October 6, 2006
The word “artisanal” is used to describe more and more foods these days. Appearing everywhere from fast food billboards touting new sandwiches to the Chronicle’s recent article about Bay Area chocolatiers, “artisanal” is an unmistakable trend. But what exactly is artisanal food?
For most people, “artisanal” conjures images of crusty bread and stinky cheese. As one Ferry Plaza Farmers Market shopper explains, “I buy artisanal products because I believe them to be handmade using traditional methods.” This perception is justified, considering Webster’s definition of an artisan as “a manually skilled worker” and the word’s roots in the Old World. But the word has no legal definition–like “gourmet” and “natural” it can be, and is, used liberally.
Prior to the Industrial Revolution, most things people owned and consumed were made by hand. Artisans were skilled craftspeople who created products that required extensive training and specialization to produce. In Medieval Europe, artisans formed guilds to set standards for their crafts and prevent competition. As production moved to factories, machines and factory workers replaced skilled craftspeople. The mechanization of food processing came later, but today, most foods sold in the United States are processed in factories.
As consumers become more educated about what they eat and more concerned about its origin, artisanal food is gaining popularity. This renewed interest goes hand in hand with the Slow Food movement, which is dedicated to supporting and celebrating food traditions. The Slow Food Foundation’s Presidia project seeks to protect foods all over the world that are at risk of extinction. Artisan food products are often closely linked with the specific raw ingredients from which they are created, and one way Slow Food helps preserve endangered crops and animal breeds is by promoting the artisan foods and traditions that utilize them.
Fruits like quince and medlar are scarcely useful without the knowledge of artisans like June Taylor of June Taylor Company. To June, “a food artisan is someone who is completely and wholly integrated into the creation of their product.” It follows, she says, that artisanal products can only be made on a small scale. And produce on a small scale she does–June is intimately involved in every part of production, from sourcing raw fruit from farmers and backyard growers to carefully and artfully crafting her delicious preserves.
Traditionally, the path to becoming an artisan included the stages of apprentice and journeyman. To be admitted to a guild, a journeyman had to present a “masterpiece”—a work that proved that he had mastered his craft and was worthy of admittance. Though Soyoung Scanlan of Andante Dairy did not have to prove her skill to a cheesemakers’ guild, when asked what her masterpiece was, she was quick to name a cheese called Minuet. Made with both goat’s and cow’s milk, Soyoung says that Minuet reflects both her originality as a cheesemaker and the specific region in which she practices her craft. Artisanal cheese, she says, is made by hand with a respect for traditional foodways and with regard for the local environment and agriculture.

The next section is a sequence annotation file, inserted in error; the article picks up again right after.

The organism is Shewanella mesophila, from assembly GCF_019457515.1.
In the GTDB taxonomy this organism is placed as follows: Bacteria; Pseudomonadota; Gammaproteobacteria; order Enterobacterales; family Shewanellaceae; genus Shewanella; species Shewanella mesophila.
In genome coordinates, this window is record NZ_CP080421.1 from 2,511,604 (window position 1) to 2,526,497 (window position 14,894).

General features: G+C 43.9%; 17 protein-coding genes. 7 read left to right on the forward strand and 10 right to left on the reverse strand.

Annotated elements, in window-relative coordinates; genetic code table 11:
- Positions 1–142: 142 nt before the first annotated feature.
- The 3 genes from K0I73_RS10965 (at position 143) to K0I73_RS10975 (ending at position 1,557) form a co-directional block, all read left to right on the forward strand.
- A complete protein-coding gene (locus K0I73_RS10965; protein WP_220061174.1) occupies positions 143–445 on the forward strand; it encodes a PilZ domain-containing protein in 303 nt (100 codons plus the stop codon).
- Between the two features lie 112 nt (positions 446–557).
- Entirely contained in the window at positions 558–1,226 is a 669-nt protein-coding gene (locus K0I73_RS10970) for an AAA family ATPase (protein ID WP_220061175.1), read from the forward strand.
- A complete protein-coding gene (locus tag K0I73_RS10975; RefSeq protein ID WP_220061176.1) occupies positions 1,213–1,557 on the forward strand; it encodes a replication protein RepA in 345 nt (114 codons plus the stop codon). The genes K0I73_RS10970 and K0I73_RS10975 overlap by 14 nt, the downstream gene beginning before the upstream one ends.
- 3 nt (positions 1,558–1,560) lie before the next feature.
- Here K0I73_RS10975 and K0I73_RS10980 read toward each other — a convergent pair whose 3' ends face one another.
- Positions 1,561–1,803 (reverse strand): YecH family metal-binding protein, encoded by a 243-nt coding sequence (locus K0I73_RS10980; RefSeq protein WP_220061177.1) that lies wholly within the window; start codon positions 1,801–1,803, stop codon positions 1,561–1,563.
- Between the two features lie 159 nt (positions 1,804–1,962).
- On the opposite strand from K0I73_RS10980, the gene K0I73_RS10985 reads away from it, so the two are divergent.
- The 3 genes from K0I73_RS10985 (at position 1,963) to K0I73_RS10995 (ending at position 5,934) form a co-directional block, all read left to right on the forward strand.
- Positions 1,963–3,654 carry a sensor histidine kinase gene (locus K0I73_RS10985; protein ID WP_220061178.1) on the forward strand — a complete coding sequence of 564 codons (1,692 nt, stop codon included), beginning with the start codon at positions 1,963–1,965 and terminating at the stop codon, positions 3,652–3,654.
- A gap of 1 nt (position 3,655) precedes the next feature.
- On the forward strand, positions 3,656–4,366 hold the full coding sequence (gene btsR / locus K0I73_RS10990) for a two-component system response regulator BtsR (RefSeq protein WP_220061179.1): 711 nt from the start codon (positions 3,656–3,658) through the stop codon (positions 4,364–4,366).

Minh Tsai of Hodo Soy Company defines artisan food as “food made fresh daily, by hand, in small batches that requires skills from a maker/master with a combination of science and art derived from experience.” Hodo Soy products are all handmade and hand-packaged. “To make and get fresh soy products to grocery stores or restaurants is almost an impossibility because of the commoditization of the soy industry. That’s why most tofu producers package their fresh block so it will last a long time.” He adds that “once you try [fresh tofu], it is very unlikely that you would try the packaged stuff again.”
Some shoppers turn to artisan foods because they often taste better and are made with higher quality ingredients. Others want to support local businesses and preserve lost culinary arts. Whatever the reason, the farmers’ market is a great place to find local food artisans. With many products on the market today claiming to be artisanal and no official standard for use of the word, it is up to shoppers to ask questions about the process, ingredients, and philosophy behind a product. At the farmers’ market, where producers sell directly to their customers, it’s easy to find answers. For a list of artisans and purveyors who sell at the Ferry Plaza Farmers Market, click here >
Topics: Food makers